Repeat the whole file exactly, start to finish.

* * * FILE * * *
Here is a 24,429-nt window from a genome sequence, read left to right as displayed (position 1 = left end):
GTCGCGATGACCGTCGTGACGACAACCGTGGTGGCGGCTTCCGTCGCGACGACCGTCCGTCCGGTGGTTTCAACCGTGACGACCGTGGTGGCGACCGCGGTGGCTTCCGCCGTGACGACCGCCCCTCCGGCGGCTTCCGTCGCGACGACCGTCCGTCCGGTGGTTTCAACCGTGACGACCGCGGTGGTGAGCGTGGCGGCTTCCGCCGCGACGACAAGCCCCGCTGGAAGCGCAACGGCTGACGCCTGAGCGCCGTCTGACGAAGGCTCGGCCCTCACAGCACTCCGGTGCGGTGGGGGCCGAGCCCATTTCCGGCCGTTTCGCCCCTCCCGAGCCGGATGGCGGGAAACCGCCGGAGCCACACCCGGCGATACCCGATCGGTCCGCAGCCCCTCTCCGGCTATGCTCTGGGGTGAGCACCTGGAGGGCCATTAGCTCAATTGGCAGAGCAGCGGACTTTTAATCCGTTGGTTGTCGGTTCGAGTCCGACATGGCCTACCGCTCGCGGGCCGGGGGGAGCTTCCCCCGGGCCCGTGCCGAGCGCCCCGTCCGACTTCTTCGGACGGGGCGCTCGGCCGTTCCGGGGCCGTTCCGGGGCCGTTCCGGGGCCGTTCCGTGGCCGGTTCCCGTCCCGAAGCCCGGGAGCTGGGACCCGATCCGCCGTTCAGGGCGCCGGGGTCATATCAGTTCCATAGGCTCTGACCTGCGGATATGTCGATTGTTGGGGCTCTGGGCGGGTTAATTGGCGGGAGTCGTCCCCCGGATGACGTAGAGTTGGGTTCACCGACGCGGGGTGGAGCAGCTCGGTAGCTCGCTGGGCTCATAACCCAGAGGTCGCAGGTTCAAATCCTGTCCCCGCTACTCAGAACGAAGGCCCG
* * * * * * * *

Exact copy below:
Here is a 24,429-nt window from a genome sequence, read left to right as displayed (position 1 = left end):
GTCGCGATGACCGTCGTGACGACAACCGTGGTGGCGGCTTCCGTCGCGACGACCGTCCGTCCGGTGGTTTCAACCGTGACGACCGTGGTGGCGACCGCGGTGGCTTCCGCCGTGACGACCGCCCCTCCGGCGGCTTCCGTCGCGACGACCGTCCGTCCGGTGGTTTCAACCGTGACGACCGCGGTGGTGAGCGTGGCGGCTTCCGCCGCGACGACAAGCCCCGCTGGAAGCGCAACGGCTGACGCCTGAGCGCCGTCTGACGAAGGCTCGGCCCTCACAGCACTCCGGTGCGGTGGGGGCCGAGCCCATTTCCGGCCGTTTCGCCCCTCCCGAGCCGGATGGCGGGAAACCGCCGGAGCCACACCCGGCGATACCCGATCGGTCCGCAGCCCCTCTCCGGCTATGCTCTGGGGTGAGCACCTGGAGGGCCATTAGCTCAATTGGCAGAGCAGCGGACTTTTAATCCGTTGGTTGTCGGTTCGAGTCCGACATGGCCTACCGCTCGCGGGCCGGGGGGAGCTTCCCCCGGGCCCGTGCCGAGCGCCCCGTCCGACTTCTTCGGACGGGGCGCTCGGCCGTTCCGGGGCCGTTCCGGGGCCGTTCCGGGGCCGTTCCGTGGCCGGTTCCCGTCCCGAAGCCCGGGAGCTGGGACCCGATCCGCCGTTCAGGGCGCCGGGGTCATATCAGTTCCATAGGCTCTGACCTGCGGATATGTCGATTGTTGGGGCTCTGGGCGGGTTAATTGGCGGGAGTCGTCCCCCGGATGACGTAGAGTTGGGTTCACCGACGCGGGGTGGAGCAGCTCGGTAGCTCGCTGGGCTCATAACCCAGAGGTCGCAGGTTCAAATCCTGTCCCCGCTACTCAGAACGAAGGCCCG